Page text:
Tuesday, July 20, 2010

Toy Story 3

Toy Story 3 has been out for weeks but we've been busy and we just got around to seeing it.

Anyway, by the third installment, series usually feel a little tired. There are exceptions but those usually had a week second installment (Pirates of The Caribbean, Back to the Future). Series with a strong second installment usually fare particularly poorly (Spider-Man, Shrek). Then there is the problem of a sequel years after the original. By that time, the excitement of the original is long gone.

It is a tribute to the Pixar development process that Toy Story 3 still feels fresh. It helps that it was constructed as a totally stand-alone movie. There are only a few of explicit references to the previous movies and can be picked up from context.

Of course the premise is the same - toys are sentient creatures and come to life when no one is around to see them. There are a few plot elements that are in all three movies - one or more toys are separated from Andy and have to return. Near the end each movie has an exciting action sequence involving danger to the toys. Also, it wouldn't be a Toy Story movie if Buzz didn't get confused about reality somehow.

The big difference in this movie is that Andy has grown up and is going to college. The toy's big hope is that they will go to the attic to a peaceful retirement instead of being thrown away and destroyed. They are accidentally donated to a day care which seems like the perfect retirement until they end up in the pre-schooler's room. It turns out that the many of the daycare toys aren't all that nice.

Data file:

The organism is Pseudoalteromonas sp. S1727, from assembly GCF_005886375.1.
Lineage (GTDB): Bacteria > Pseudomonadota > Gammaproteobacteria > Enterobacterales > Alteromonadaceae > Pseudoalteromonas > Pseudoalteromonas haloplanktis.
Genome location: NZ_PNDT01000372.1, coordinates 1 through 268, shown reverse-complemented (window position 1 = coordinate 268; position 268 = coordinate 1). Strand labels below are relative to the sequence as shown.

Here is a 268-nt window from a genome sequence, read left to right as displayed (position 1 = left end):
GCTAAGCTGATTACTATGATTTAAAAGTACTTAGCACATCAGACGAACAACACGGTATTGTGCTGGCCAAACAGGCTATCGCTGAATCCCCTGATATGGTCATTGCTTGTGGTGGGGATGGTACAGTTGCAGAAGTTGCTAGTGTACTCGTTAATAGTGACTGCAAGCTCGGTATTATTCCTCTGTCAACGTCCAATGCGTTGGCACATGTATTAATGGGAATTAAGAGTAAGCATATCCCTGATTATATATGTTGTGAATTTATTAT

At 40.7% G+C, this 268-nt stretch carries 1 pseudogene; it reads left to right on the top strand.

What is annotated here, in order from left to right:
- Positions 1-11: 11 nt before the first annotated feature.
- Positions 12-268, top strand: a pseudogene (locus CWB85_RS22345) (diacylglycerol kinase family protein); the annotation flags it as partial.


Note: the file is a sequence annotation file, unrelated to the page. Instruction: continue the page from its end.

It all works out and comes to a satisfying conclusion.

One problem that the movie had to overcome was the lack of sophistication in the original. The toys looked fine but the humans looked like big versions of the toys. When we first see Andy, he still resembles his original version but the college-age version and the other people look much more human.

When Pixar announced a couple of sequels (Toy Story 3 and Monsters 2) it seemed like they were running low on creativity or had been corrupted by the Disney merger. This proves that they can still make good movies.

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